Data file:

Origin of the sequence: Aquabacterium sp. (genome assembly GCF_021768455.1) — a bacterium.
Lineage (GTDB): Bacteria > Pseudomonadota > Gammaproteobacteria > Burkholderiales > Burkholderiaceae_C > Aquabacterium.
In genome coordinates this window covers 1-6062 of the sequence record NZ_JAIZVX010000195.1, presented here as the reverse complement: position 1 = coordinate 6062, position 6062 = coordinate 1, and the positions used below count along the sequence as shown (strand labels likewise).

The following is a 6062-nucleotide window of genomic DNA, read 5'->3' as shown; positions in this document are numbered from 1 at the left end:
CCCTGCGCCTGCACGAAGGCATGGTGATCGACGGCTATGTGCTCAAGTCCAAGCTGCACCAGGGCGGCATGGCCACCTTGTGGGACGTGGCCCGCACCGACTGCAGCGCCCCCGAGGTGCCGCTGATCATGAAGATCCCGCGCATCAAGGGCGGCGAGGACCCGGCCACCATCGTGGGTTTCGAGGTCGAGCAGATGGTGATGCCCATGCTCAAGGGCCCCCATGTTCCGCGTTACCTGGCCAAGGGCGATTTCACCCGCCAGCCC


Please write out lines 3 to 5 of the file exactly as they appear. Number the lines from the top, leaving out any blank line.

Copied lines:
In genome coordinates this window covers 1-6062 of the sequence record NZ_JAIZVX010000195.1, presented here as the reverse complement: position 1 = coordinate 6062, position 6062 = coordinate 1, and the positions used below count along the sequence as shown (strand labels likewise).

The following is a 6062-nucleotide window of genomic DNA, read 5'->3' as shown; positions in this document are numbered from 1 at the left end:
CCCTGCGCCTGCACGAAGGCATGGTGATCGACGGCTATGTGCTCAAGTCCAAGCTGCACCAGGGCGGCATGGCCACCTTGTGGGACGTGGCCCGCACCGACTGCAGCGCCCCCGAGGTGCCGCTGATCATGAAGATCCCGCGCATCAAGGGCGGCGAGGACCCGGCCACCATCGTGGGTTTCGAGGTCGAGCAGATGGTGATGCCCATGCTCAAGGGCCCCCATGTTCCGCGTTACCTGGCCAAGGGCGATTTCACCCGCCAGCCC